Before the introduction of its tram system and early motor buses, Dunfermline was like any other town of similar size the length and breadth of the country, reliant on the railways and the local stagecoach owners to move the town's residents from place to place. In the early years of the twentieth century, this would all change quite radically. In 1909 Dunfermline's first motor bus licences were granted, and the trams started operating. Walter Burt, himself a Fife bus driver, charts the advances of the trams and buses which have served the people of Dunfermline and West Fife, from the earliest humble motor engined vehicles and electric trams, to the air conditioned vehicles on the roads at present. It also takes in the changing face of west Fife, with a lot of changes having taking place in the backgrounds of most locations in the photographs.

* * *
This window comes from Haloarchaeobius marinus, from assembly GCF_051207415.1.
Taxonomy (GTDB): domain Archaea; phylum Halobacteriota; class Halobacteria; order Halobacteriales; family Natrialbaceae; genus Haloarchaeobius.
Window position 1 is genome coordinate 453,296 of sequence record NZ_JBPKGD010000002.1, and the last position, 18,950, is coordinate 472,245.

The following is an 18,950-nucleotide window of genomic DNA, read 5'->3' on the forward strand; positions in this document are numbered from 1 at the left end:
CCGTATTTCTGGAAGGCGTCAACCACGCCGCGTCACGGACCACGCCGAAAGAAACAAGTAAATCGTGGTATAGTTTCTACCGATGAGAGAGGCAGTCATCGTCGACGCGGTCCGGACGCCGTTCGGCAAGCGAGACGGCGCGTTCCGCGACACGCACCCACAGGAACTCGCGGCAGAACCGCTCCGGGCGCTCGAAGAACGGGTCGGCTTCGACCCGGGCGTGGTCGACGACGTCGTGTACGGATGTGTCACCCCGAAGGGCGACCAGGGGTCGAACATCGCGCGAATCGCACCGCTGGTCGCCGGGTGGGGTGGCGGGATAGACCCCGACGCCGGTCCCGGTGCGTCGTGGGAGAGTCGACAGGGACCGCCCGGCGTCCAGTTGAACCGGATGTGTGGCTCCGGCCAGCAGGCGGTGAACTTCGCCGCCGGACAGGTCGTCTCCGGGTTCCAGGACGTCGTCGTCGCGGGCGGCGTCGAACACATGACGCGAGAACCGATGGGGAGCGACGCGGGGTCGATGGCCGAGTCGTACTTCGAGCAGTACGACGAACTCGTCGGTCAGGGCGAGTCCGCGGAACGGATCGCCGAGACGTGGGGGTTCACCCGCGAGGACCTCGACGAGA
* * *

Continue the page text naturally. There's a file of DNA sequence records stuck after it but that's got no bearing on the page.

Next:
Walter was born in Dunfermline on April 1962. He is a Fitter/Turner to trade having spent 14 years in Rosyth Dockyard. He also worked in the signalling centre at Waverley Station in Edinburgh as a Train Performance Clerk and within the main station as a Station Officer. He has been driving buses with Stagecoach Fife for 16 years working from Dunfermline depot. He is the owner of Fife's last Y-type Leyland Leopard FPE189, which is undergoing restoration. He is married and has two children.